IBT has published a special English-language book dedicated to its silver anniversary of being a fullfledged Russian organization. The present volume is a compilation of IBT newsletters dealing with our various Bible translation projects, written by IBT staff member Tanya Prokhorova over the course of the past decade based on her interviews with project workers. The golden thread that runs through all of these newsletters is Tanya’s focus on the human face of IBT. It is not only about producing a good translation of the Bible into many languages (although this is undoubtedly a key part of the process), but about serving people – many people, different people, from a large variety of backgrounds, who happen to speak many different languages. In other words, the final goal of our work is human-centric, not book-centric. And this translation work is not only done for people, but by people – once again, many people, different people, from a large variety of backgrounds.
During the covid-19 quarantine, it was impossible to hold in-person training seminars, so IBT’s planned seminar on translating two of the Minor Prophets was conducted as a webinar. The texts of Habakkuk and Malachi make up only a small part of the full Bible, only 7 chapters in all. Let us mentally project ourselves into this webinar. Specifically, you and I are taking part in a discussion focused on an even smaller fragment – a single Biblical verse, Malachi 2:2. We see this text through a Zoom-conference window. The selected verse is not particularly difficult exegetically. But it turns out to be quite complex in terms of different perceptions of the same concepts held by different cultures.
Here is Mal 2:2 in the Revised Standard Version: “If you will not listen, if you will not lay it to heart to give glory to my name, says the Lord of hosts, then I will send the curse upon you and I will curse your blessings; indeed I have already cursed them, because you do not lay it to heart.” What is a “blessing”? And a “curse”? When using these words today...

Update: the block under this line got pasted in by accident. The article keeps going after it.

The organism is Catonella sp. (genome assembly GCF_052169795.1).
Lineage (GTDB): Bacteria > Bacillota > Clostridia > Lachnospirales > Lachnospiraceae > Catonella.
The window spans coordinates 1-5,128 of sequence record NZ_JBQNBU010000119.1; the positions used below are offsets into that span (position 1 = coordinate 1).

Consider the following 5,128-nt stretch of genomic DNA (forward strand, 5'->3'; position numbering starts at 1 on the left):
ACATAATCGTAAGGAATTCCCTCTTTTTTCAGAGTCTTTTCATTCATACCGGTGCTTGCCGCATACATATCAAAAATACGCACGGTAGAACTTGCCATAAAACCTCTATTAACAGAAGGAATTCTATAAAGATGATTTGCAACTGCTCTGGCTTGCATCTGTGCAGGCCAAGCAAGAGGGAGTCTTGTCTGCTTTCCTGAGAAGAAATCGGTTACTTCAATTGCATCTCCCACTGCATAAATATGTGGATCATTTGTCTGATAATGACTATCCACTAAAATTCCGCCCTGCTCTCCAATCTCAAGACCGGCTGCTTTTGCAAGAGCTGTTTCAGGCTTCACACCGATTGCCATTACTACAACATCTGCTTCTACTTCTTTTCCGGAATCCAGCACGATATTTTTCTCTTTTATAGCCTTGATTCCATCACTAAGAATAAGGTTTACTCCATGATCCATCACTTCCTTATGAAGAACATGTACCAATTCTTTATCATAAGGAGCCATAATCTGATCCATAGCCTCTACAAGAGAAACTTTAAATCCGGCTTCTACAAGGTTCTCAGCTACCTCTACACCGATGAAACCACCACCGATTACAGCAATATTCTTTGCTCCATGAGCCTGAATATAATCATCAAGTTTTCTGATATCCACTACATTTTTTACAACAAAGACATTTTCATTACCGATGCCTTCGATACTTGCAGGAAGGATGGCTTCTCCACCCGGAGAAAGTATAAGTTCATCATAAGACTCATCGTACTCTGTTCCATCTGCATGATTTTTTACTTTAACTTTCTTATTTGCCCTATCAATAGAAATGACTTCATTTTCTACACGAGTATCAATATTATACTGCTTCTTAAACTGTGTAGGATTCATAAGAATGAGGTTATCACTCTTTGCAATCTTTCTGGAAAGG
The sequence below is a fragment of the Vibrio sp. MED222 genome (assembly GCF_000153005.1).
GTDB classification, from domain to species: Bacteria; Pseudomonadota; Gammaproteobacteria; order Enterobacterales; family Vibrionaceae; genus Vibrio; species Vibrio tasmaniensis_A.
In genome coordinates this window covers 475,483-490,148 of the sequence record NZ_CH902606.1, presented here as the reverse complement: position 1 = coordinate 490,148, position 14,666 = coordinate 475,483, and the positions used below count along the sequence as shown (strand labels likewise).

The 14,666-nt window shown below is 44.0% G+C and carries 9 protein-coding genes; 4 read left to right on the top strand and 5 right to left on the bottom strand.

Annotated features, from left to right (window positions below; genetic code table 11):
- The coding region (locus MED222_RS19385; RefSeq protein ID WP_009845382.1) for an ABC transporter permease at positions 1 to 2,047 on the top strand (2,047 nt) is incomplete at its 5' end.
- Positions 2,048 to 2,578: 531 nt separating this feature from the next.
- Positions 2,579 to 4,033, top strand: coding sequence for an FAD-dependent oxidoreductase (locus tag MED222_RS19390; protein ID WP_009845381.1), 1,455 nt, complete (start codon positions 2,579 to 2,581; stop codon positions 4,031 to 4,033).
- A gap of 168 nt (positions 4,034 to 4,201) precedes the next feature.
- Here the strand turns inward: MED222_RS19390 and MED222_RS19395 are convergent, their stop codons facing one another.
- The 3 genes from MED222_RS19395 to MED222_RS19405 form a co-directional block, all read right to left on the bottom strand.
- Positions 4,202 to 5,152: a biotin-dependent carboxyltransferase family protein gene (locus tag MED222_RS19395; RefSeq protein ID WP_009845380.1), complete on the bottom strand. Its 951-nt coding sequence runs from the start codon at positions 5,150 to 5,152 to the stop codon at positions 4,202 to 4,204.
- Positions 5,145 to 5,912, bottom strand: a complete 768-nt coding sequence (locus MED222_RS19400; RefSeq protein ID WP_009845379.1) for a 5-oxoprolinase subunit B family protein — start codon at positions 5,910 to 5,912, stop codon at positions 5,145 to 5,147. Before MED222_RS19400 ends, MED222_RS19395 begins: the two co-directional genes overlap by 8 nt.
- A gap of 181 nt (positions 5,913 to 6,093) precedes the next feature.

The Evenkis are spread out over a huge part of the Siberian taiga. According to the 2010 census of Russia, the total number of ethnic Evenkis is about 38,000, but it’s very hard, if not impossible, to estimate the exact number of actual speakers of the Evenki language. Some people name Evenki as their mother tongue just because they feel a connection to it, not because they actually speak it.
At translation workshops, many translation teams gather together to work on a practical task and exchange their experience with their instructors and with one another. The entire process resembles a massive brainstorm session. The intensity of the work gives birth to new translation decisions and sometimes even to completely new approaches to translation.
There is an old Abkhaz legend about a widow. Her husband was killed, and she raised their three sons alone. When the sons grew up, the time came for them to avenge their murdered father according to their ancestral law. But who of them would become the avenger? The widow suggested casting lots to determine this. She would bake several pieces of flat bread and hide a small piece of wood in one of them.